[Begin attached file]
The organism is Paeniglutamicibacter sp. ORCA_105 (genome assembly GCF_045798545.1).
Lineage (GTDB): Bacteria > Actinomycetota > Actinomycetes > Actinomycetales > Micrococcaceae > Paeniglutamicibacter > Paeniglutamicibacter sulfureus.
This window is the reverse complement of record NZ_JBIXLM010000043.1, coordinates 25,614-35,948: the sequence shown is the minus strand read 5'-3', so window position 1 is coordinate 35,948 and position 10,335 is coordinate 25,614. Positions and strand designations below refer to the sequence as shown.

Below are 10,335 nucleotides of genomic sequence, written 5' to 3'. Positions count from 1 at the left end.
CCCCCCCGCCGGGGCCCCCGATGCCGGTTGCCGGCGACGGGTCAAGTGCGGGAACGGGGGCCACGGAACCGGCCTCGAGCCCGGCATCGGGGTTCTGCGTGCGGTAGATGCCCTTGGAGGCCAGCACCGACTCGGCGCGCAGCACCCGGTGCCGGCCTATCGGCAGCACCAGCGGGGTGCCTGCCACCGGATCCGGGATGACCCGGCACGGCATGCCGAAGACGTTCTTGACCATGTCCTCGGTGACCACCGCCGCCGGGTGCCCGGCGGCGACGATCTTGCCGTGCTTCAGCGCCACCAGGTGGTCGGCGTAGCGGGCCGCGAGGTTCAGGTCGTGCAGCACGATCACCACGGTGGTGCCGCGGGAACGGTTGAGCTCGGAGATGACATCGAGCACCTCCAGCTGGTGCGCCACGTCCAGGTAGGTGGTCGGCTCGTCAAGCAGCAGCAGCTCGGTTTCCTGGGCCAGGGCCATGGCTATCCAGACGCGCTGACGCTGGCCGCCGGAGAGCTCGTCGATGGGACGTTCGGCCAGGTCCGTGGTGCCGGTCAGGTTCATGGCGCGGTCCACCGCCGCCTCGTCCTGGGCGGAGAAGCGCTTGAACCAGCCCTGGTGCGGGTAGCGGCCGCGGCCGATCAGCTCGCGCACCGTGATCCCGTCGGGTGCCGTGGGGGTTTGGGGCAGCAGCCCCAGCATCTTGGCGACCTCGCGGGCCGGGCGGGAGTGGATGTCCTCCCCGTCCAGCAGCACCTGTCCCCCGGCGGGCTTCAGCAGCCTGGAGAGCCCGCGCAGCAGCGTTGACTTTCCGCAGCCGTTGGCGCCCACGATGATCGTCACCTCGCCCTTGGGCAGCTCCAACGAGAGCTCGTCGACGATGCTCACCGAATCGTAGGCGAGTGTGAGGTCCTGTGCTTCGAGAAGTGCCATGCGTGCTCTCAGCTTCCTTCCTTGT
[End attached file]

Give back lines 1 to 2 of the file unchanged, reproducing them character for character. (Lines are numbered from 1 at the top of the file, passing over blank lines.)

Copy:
The organism is Paeniglutamicibacter sp. ORCA_105 (genome assembly GCF_045798545.1).
Lineage (GTDB): Bacteria > Actinomycetota > Actinomycetes > Actinomycetales > Micrococcaceae > Paeniglutamicibacter > Paeniglutamicibacter sulfureus.